Miss Florence Woodward and Miss Phillips of Sherborn spent Sunday at the home of the former's father, Chas. Woodward.
Rev. Mr. Washburn of Maynard exchanged pulpits with Rev. Mr. Estabrook of the Baptist church here Sunday. His discourse from Jer. 18:3 was most able and interesting.
| Rev. Clarence W. Rouse has been visiting his mother in Philadelphia the present week.
According to one of the Boston daily papers the Massachusetts Automobile club is to consider a building in Sudbury for a temporary club house.
Memorial day will be observed in this town as formerly, soldiers graves in Wadsworth, Mount Pleasant, the town, and the North cemeteries being decorated in the afternoon. There will be exercises held in the town hall in the evening. Pupils of the public schools are to assist the veterans in the work of decoration.
Miss Florence Hosmer returned Monday from Woodstock, Conn., where she went for the purpose of acting in the capacity of one of the bridesmaids at the marriage of her youngest brother Fred Everett, who was wedded to Miss Mary Boyden of that city. The affair occurred in the First Congregationalist Church.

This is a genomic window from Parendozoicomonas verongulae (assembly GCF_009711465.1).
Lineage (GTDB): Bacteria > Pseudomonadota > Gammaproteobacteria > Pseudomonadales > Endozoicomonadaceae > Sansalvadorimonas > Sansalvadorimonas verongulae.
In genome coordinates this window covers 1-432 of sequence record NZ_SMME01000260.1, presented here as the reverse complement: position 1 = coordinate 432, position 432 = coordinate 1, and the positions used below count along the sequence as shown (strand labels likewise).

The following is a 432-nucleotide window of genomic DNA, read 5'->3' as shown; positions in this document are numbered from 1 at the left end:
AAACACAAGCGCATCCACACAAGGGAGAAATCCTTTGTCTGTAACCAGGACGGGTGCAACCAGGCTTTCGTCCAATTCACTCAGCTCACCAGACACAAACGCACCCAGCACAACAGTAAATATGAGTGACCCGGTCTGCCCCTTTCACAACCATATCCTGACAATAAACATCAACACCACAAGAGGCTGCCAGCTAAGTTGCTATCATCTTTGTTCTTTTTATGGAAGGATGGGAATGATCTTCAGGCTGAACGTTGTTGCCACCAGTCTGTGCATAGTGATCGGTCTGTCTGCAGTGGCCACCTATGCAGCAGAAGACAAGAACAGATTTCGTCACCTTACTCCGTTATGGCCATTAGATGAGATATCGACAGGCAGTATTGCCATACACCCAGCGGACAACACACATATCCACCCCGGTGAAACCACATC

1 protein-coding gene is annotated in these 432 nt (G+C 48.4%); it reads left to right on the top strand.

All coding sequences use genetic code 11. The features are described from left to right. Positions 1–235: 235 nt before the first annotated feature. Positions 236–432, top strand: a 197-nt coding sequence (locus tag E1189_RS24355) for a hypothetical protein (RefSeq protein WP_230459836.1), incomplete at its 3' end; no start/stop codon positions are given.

People interested in the improvement of the connection of the Sudbury and Concord river meadows will be glad to learn that the joint legislative committee favors a bill providing for an appropriation of $25,000 for the removal of the Fordway bar in the river above the dam of the Talbot Mf'g Co. at North Billerica.
Joseph H. Lovering who recently removed to Fanueil with his family is now at the Massachusetts general hospital suffering from blood poisoning. His trouble began with a splinter which he accidentally got into his hand.